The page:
Weaker performances by the electronics and precision engineering sectors sent manufacturing output down last month - the first year-on-year fall since December 2017.
Last month's reading was on a par with the dip predicted by economists in a Bloomberg poll.
United Overseas Bank economist Barnabas Gan said the 3.1 per cent drop might be partly due to the high base effect in January last year, when manufacturing output grew 18.4 per cent year on year.
Trade tensions also played a role in the manufacturing slowdown.
"The ongoing uncertainties in US-Sino trade tensions and the fading technology boom would likely persist into the first half of the year," Mr Gan said.
He added that these external factors appear to have weighed on both manufacturing and trade activities in key Asian economies.
If biomedical manufacturing was excluded, output fell by a sharper 5.9 per cent last month, said the Economic Development Board (EDB) yesterday.
HSBC chief Asean economist Joseph Incalcaterra said: "Leading indicators such as worldwide semi-conductor billings and business expectations for the Singapore manufacturing sector point to sustained industrial production weakness over the short term.
"That said, the recent stabilisation in commodity prices should provide some support for oil-related sectors such as the petrochemical industry, and good news from US-China trade negotiations may reduce additional downside trade risks."
Maybank Kim Eng economist Lee Ju Ye agreed: "We think manufacturing may register near zero growth in 2019, following two years of robust growth."
Last month's output declined despite the transport engineering sector posting growth of 20.2 per cent.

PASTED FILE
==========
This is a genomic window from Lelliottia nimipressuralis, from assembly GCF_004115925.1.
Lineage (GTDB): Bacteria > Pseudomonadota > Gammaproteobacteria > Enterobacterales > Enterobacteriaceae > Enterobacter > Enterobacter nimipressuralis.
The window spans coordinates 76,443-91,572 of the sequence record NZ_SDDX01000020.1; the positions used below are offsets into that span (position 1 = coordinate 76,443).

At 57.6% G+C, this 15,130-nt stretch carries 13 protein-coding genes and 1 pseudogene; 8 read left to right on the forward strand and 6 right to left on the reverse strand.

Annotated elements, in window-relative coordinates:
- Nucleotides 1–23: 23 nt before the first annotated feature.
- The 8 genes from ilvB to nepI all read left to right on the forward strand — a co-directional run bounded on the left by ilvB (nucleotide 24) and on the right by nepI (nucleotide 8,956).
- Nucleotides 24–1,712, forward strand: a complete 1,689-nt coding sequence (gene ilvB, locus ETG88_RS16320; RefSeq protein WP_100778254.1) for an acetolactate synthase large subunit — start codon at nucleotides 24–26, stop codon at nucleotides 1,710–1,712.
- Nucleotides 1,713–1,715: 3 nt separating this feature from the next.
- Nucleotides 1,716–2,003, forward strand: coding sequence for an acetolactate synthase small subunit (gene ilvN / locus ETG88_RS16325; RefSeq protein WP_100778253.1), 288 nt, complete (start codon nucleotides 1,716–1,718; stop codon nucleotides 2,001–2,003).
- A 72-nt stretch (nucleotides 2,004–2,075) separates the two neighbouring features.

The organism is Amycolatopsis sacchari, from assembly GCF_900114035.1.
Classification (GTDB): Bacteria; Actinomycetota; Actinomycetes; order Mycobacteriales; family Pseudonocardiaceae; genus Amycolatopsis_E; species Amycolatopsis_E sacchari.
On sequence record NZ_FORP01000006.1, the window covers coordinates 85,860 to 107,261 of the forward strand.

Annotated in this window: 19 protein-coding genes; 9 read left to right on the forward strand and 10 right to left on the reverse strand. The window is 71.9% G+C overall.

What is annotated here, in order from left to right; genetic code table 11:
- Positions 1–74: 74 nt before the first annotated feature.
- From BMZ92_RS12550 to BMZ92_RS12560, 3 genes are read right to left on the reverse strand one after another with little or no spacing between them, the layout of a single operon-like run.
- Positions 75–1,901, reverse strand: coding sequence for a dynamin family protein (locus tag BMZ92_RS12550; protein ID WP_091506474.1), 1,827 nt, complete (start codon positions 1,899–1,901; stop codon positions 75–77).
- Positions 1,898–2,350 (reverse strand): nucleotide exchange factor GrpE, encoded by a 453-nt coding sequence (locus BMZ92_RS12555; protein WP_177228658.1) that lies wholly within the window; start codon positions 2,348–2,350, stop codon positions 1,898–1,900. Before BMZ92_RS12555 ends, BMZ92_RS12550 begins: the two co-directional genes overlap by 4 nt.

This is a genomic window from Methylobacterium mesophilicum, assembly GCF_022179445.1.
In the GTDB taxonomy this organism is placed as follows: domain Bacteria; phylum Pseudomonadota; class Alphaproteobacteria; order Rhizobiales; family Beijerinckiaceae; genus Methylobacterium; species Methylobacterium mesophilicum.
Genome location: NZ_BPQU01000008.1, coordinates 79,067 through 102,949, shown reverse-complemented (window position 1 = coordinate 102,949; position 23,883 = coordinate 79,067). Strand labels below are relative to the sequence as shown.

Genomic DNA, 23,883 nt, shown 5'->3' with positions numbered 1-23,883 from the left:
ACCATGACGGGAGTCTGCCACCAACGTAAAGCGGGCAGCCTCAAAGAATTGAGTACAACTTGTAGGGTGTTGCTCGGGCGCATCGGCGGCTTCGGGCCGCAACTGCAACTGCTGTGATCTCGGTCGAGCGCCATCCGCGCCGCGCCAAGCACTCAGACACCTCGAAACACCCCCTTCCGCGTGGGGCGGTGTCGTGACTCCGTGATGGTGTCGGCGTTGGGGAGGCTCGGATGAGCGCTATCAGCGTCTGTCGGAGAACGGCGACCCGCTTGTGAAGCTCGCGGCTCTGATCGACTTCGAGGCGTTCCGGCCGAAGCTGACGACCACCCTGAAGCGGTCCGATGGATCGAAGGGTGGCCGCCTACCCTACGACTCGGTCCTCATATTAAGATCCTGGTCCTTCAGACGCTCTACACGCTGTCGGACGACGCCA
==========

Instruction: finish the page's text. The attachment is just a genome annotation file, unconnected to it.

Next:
The marine and offshore engineering segment expanded 26.9 per cent due to a higher level of work done in offshore projects and shipbuilding and repairing, the EDB noted.
Aerospace also grew, expanding 17.4 per cent on the back of more repair and maintenance activities from commercial airlines.
Biomed manufacturing lifted output as well, rising 10 per cent year on year, while pharmaceuticals expanded 13.5 per cent, driven by higher production of active ingredients and biological products.
Sustained export demand helped boost medical technology production by 1.5 per cent.
The chemicals industry saw an uptick as well, up 2 per cent compared with last year.
But the electronics cluster's output fell 13.7 per cent last month.
Precision engineering also fell, declining 15.7 per cent, with the machinery and systems segment falling by 20.8 per cent due to lower production of semiconductor equipment.
The precision modules and components segment dipped 7.4 per cent, pulled down by reduced output of optical instruments and dies, moulds, tools, jigs and fixtures.
General manufacturing registered a rise of 3.2 per cent year on year, with the miscellaneous industries segment growing 5.8 per cent, propelled by higher production of batteries and structural metal products.
Festive demand boosted output in the food, beverages and tobacco segment by 4.6 per cent, but printing fell 11.5 per cent.
Manufacturing production rose 0.9 per cent in January on a seasonally adjusted month-on-month basis, but dipped 0.4 per cent with the more volatile biomedical manufacturing sector stripped out.
Ms Lee noted: "2019 will be a year of two halves. We are pencilling a brief manufacturing downturn in the first half, including a negative first quarter. The second half may see some rebound in manufacturing after a trade deal."
Correction note: This article has been edited for clarity.